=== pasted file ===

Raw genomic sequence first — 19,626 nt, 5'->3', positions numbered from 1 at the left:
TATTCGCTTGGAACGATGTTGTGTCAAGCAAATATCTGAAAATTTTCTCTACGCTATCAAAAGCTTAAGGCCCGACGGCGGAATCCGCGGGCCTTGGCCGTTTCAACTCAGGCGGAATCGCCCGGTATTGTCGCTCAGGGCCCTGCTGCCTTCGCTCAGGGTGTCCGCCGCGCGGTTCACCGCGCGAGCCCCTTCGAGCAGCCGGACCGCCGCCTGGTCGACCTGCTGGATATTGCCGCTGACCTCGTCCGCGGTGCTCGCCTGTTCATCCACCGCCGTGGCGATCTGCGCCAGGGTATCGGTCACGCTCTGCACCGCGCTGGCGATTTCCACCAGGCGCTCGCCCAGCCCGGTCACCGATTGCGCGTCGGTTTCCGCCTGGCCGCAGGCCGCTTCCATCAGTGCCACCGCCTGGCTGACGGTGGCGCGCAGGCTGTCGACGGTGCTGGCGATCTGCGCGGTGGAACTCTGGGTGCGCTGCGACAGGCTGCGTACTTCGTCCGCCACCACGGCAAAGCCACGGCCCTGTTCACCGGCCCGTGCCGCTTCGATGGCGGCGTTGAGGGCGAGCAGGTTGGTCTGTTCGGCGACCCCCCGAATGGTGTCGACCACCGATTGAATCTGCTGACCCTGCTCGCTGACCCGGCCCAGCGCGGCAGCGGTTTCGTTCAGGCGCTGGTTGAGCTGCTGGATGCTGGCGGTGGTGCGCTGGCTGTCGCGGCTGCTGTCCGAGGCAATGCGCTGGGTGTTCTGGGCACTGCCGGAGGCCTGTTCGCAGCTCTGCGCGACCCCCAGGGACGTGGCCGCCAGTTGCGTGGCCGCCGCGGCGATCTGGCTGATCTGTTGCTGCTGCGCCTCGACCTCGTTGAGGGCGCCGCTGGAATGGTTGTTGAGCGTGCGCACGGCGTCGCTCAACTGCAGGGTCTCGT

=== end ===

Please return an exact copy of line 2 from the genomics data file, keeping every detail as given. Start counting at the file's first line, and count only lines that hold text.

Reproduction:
TATTCGCTTGGAACGATGTTGTGTCAAGCAAATATCTGAAAATTTTCTCTACGCTATCAAAAGCTTAAGGCCCGACGGCGGAATCCGCGGGCCTTGGCCGTTTCAACTCAGGCGGAATCGCCCGGTATTGTCGCTCAGGGCCCTGCTGCCTTCGCTCAGGGTGTCCGCCGCGCGGTTCACCGCGCGAGCCCCTTCGAGCAGCCGGACCGCCGCCTGGTCGACCTGCTGGATATTGCCGCTGACCTCGTCCGCGGTGCTCGCCTGTTCATCCACCGCCGTGGCGATCTGCGCCAGGGTATCGGTCACGCTCTGCACCGCGCTGGCGATTTCCACCAGGCGCTCGCCCAGCCCGGTCACCGATTGCGCGTCGGTTTCCGCCTGGCCGCAGGCCGCTTCCATCAGTGCCACCGCCTGGCTGACGGTGGCGCGCAGGCTGTCGACGGTGCTGGCGATCTGCGCGGTGGAACTCTGGGTGCGCTGCGACAGGCTGCGTACTTCGTCCGCCACCACGGCAAAGCCACGGCCCTGTTCACCGGCCCGTGCCGCTTCGATGGCGGCGTTGAGGGCGAGCAGGTTGGTCTGTTCGGCGACCCCCCGAATGGTGTCGACCACCGATTGAATCTGCTGACCCTGCTCGCTGACCCGGCCCAGCGCGGCAGCGGTTTCGTTCAGGCGCTGGTTGAGCTGCTGGATGCTGGCGGTGGTGCGCTGGCTGTCGCGGCTGCTGTCCGAGGCAATGCGCTGGGTGTTCTGGGCACTGCCGGAGGCCTGTTCGCAGCTCTGCGCGACCCCCAGGGACGTGGCCGCCAGTTGCGTGGCCGCCGCGGCGATCTGGCTGATCTGTTGCTGCTGCGCCTCGACCTCGTTGAGGGCGCCGCTGGAATGGTTGTTGAGCGTGCGCACGGCGTCGCTCAACTGCAGGGTCTCGT